They reached the closed door at the south end of the corridor, which lay closest to the great gates above the dungeon. The prisoner – walking unbound between his escorts – halted abruptly before the door. His breath and heartbeat were rapid; his skin was bleached clean of color. Mr. Sobel, senior night guard to the High Seeker, frowned on the other side of the prisoner. Like Mr. Urman, he had seen many a prisoner faint in his bonds. This prisoner looked as though he would not get as far as the place of his punishment before his knees gave way.
Mr. Urman thought this was eminently sensible of him. "Look," he said roughly to the prisoner, keeping his voice low enough that he would not be overheard by any of the guards they had recently walked past, "you don't have to go through with this. You can still ask for the other sentence to be passed."
Mr. Boyd's mouth twisted into something not quite a smile. He did not look in the direction of Mr. Urman; his attention was on the door. "Take the path of my late prisoner, you mean?"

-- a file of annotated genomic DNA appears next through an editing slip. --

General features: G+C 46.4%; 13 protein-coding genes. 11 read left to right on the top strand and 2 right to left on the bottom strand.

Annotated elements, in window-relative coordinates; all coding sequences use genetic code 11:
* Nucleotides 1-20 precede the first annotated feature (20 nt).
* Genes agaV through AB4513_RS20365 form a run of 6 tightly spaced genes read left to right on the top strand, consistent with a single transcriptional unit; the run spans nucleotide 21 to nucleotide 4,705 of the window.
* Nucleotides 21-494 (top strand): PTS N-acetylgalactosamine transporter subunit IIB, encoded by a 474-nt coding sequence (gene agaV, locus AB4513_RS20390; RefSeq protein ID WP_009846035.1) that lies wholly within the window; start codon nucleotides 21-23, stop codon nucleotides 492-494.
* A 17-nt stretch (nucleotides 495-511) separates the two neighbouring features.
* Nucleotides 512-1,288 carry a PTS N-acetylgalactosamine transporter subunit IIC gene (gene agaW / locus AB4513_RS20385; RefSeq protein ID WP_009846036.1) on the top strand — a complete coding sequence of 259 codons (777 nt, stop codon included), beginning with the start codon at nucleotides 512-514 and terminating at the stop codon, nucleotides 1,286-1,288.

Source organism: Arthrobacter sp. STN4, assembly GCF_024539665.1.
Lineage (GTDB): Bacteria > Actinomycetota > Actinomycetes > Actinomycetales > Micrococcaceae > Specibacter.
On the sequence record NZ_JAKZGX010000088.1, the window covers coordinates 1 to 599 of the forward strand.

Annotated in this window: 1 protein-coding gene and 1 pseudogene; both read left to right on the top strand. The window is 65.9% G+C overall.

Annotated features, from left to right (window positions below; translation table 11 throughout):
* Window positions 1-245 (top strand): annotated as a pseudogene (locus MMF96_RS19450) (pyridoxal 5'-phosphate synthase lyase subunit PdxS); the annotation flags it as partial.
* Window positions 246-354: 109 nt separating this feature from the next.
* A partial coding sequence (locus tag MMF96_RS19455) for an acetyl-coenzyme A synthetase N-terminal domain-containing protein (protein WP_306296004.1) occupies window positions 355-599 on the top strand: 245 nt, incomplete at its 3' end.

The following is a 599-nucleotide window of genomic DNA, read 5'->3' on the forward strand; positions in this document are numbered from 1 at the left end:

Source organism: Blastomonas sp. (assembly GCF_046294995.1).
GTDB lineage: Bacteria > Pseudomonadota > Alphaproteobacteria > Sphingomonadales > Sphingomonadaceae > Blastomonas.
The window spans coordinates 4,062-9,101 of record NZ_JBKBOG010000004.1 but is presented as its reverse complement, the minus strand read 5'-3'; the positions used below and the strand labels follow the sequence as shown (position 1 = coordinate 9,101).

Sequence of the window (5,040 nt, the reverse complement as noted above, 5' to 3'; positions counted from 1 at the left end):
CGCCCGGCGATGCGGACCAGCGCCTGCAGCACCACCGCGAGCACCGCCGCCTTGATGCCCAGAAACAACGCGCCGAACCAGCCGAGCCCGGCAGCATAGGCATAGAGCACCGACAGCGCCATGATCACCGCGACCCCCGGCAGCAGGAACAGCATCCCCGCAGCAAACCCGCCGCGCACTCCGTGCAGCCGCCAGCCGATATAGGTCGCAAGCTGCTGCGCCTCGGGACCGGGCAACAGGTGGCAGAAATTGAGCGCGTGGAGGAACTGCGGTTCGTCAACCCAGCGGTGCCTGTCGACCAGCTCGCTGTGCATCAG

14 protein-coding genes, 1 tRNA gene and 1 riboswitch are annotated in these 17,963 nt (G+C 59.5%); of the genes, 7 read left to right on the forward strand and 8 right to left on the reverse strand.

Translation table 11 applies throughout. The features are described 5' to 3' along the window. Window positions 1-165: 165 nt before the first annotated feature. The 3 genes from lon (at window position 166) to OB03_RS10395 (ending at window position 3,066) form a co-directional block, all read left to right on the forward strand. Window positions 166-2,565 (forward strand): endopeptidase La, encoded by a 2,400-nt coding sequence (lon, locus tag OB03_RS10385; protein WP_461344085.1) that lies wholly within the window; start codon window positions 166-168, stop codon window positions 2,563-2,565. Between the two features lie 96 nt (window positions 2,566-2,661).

"It's suicide either way!" His voice was too loud; Mr. Sobel shot him a look, and Mr. Urman quickly lowered his tone. "Mr. Boyd, you know that you're going to die either way. The High Seeker is determined to have his revenge on you for helping a prisoner escape from his cruelty. The only question is how long it will take you to die. Why let the High Seeker have his extra pleasure at your lingering death? Are you some sort of masochist?"
Mr. Sobel winced, but he made no effort to cut the conversation short. No doubt he had been making similar pleas to Mr. Boyd in the hours leading up to this moment. He and Mr. Boyd had been the closest of friends since the time that Barrett Boyd had agreed to the dubious honor of assisting Mr. Sobel to guard the High Seeker during his notorious breaking of the army officer Thatcher Owen.